Got into a strange conversation the other day while waiting to pick up the kids from school. A good friend, who’s read the book, asked “It must be hard work putting a novel together – do you use any special tools?”
My first reaction was to say no; writing is the least gear-intensive of any form of art. It’s you, a keyboard, and a screen. That’s pretty much it. And I’m more than a little biased, since in my other other life, I’m a guitarist – a performance art medium in which people actually debate whether tubes from 1950 or 1951 sound better, and in which at least one performer claims to be able to detect a meaningful difference between nine-volt batteries. Guitarists are batshit-crazy gear-focused technophiles, to a one, and so – by comparison, anyway – writing looks pretty plain.
But then I got to thinking about it, and surveying my workspace, and I noticed that I was wrong. At some level, anyway. There are a few select pieces of kit involved in writing. Here’s mine.
Probably my most significant writing idiosyncrasy is a mechanical-switch keyboard. (Or, as I call it, ‘a keyboard.’) It’s probably because I came of age in the dawn of the PC age, but clicky keyboards sound and feel normal to me. Over time, mechanical-switch keyboards got tossed aside in favor of the cheaper, more reliable, but (IMHO) gummy-feeling modern keyboard, the piece of shit Dell throws in every box that goes out the door. But I like a little click with every keystroke. When you’re grinding through the first ten thousand words of a new book, it’s like getting a little reward with every letter.
Although the book ultimately ends up in Word, I do a lot of the heavy lifting in a program called Scrivener, which is to writing what Pro Tools is to music. Every section of a book you write in Scrivener is assigned its own identifier number and keyword tags; when it’s time to move things around (and I do a LOT of moving sections), there’s no searching 120,000 words of Word text for a phrase you think might be in a section. Just enter the keywords into Scrivener, and up pops a live-draggable chunk of text. Scrivener doesn’t make the writing process easier, but it makes the editing and book development process vastly more efficient and fun.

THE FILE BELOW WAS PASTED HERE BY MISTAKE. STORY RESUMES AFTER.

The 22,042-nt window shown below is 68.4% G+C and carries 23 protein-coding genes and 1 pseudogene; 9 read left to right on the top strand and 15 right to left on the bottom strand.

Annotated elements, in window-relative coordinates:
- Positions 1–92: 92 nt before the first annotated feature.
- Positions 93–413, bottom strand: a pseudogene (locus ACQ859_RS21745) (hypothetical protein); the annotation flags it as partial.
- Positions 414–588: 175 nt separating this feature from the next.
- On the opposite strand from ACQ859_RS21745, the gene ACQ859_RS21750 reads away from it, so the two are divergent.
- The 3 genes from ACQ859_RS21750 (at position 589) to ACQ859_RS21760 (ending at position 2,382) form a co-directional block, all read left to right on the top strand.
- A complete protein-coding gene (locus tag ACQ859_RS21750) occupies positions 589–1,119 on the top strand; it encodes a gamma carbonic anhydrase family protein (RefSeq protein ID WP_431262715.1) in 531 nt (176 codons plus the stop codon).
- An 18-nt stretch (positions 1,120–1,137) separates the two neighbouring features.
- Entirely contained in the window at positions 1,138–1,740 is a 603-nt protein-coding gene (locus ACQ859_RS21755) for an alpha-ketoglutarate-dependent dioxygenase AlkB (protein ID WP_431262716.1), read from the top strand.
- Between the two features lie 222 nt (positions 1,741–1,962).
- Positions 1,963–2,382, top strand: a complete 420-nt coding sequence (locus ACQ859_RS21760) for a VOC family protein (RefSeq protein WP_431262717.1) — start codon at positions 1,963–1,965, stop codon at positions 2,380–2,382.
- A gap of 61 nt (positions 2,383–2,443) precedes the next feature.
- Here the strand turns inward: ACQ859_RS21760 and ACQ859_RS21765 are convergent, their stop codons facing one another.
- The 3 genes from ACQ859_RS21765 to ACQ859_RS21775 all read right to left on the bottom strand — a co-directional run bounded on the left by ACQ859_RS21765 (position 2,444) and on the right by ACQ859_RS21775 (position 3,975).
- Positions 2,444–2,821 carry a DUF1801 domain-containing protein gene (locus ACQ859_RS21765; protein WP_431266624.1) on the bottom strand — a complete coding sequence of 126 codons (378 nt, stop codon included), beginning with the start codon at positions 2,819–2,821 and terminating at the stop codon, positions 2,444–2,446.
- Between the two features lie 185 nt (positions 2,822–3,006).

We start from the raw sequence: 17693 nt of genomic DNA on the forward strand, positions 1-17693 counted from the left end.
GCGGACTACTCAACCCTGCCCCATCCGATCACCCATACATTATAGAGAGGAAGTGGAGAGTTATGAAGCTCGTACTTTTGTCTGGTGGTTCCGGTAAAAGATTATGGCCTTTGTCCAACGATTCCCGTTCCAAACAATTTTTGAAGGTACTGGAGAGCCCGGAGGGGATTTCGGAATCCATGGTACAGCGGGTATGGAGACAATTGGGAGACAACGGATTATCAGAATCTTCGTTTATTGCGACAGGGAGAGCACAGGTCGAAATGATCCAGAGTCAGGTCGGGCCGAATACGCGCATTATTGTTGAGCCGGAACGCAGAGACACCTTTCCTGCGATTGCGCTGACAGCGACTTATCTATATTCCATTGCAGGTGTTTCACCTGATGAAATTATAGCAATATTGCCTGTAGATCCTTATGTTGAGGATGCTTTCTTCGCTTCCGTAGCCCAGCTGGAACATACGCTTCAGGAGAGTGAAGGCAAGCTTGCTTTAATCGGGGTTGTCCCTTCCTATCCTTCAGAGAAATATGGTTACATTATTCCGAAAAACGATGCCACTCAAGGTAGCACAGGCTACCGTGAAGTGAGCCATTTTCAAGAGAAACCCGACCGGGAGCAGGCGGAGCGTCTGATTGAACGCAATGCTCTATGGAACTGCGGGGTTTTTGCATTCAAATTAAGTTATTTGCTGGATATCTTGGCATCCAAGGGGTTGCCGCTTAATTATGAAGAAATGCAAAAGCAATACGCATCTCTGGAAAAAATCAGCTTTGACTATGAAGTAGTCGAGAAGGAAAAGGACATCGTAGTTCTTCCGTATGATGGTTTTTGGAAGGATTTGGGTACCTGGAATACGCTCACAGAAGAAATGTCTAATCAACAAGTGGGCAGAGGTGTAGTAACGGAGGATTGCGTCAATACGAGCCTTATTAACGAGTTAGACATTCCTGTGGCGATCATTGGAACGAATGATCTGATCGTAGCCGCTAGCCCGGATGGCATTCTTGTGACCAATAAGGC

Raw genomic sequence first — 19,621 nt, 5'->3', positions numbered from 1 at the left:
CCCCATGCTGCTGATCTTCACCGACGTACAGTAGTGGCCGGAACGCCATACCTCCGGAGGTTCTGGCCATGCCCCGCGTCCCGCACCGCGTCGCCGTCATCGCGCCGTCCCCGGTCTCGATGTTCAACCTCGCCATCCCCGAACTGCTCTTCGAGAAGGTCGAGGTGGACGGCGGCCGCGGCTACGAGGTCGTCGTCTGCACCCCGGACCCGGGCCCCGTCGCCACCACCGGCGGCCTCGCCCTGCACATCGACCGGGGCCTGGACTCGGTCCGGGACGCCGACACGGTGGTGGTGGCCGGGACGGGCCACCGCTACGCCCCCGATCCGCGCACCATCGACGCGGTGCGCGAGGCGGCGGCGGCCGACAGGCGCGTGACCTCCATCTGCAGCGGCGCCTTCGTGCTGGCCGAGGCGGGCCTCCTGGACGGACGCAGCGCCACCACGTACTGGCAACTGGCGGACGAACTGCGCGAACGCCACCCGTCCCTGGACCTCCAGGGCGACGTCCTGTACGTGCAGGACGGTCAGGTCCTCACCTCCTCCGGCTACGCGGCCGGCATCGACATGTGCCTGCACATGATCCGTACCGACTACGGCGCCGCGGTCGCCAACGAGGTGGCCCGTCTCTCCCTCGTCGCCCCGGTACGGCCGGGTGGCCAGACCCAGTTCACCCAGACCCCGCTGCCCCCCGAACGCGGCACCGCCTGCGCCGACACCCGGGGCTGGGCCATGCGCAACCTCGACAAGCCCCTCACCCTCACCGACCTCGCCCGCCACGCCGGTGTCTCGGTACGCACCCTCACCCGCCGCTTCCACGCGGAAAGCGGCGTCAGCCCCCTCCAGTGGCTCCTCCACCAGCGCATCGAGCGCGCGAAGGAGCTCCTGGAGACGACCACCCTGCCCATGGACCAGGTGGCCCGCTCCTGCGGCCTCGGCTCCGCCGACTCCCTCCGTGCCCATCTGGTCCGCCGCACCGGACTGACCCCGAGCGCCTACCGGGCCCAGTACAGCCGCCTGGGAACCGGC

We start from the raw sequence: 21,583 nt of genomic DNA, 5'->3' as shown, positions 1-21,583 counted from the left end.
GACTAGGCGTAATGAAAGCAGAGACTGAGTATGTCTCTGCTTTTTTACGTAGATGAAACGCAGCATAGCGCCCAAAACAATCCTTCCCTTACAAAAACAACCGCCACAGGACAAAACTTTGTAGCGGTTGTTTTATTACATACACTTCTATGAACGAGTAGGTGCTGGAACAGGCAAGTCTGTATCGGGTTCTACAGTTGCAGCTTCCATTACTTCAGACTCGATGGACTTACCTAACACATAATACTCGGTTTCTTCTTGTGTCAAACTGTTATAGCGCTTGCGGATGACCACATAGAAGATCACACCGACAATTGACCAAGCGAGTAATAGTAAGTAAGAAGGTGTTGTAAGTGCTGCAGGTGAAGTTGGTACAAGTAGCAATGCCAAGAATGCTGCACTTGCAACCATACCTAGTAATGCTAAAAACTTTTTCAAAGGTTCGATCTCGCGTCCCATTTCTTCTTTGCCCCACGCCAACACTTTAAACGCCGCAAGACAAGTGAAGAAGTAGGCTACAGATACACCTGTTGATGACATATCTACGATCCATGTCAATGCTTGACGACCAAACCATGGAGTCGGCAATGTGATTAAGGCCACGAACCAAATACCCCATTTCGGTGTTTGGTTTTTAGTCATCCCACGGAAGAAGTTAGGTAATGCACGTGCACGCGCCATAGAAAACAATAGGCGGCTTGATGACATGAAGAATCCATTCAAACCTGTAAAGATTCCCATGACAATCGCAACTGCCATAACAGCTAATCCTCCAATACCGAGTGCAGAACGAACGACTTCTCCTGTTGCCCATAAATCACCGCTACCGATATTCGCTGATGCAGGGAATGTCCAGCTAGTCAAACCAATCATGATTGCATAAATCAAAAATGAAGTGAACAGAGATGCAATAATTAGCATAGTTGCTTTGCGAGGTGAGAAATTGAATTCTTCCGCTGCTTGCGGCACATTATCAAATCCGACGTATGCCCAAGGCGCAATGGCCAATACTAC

Speaking of software, I also like Grammarly. It’s tough to use in a fiction novel, because candidly, not everything that makes for effective fiction writing follows Oxford comma-type rules to the letter, but it’s a damn fine place to start from in checking whether you’ve hashed some of the true ground rules. It’s much more powerful – and insightful – than the core Word grammar checker, which more often than not gets grammar rules wrong. (Sorry, Microsoft. It’s true.)
I also like a second monitor or two; I can store the main work on the large monitor and stash tools, Grammarly and Scrivener windows on another. Somehow, it lends itself to the idea of artistic creation; here’s the canvas (the main screen), and here’s the palette (my second screen). And if I’m working for long periods of time, I use tinted glasses, which makes extended writing sessions easier on my eyes (and enables unlimited Walter quoting while I work).
A trio of research tools are up next – a bookstand, Levenger page points, and Genius Scan. Research is a huge part of my writing process, and it gets old quick to be trying to balance a hefty copy of Budge’s Ancient Egyptian Magic on one leg while I’m writing. The bookstand takes care of that; the page points get me right back to the key sections I need to refer to quickly; and Genius Scan turns my iPhone into an instant scanner those moments that I need to capture something permanently for quick reference.
It might not seem like a writing tool, per se, but I make heavy use of Spotify. Writing is tough enough if you’ve got all day to do it in and no distractions around you, but I work a full-time job and have three little kids, too – so getting back into my writing ‘headspace’ quickly and completely is key. Music is a valuable tool in doing so, and I invested in a good pair of earbud headphones, too (these are the only ones I like).
There it is. My writing environment. Add a glass of something, and I’m good to go for the evening. Writing still doesn’t involve nearly the level of gear investment that other art forms do, but in a way, I like that – at the end of the day, I can look back over what I’ve done and know that it’s not the tubes, or the cables, or the amp, or my choice of nine-volt batteries.
It’s just me.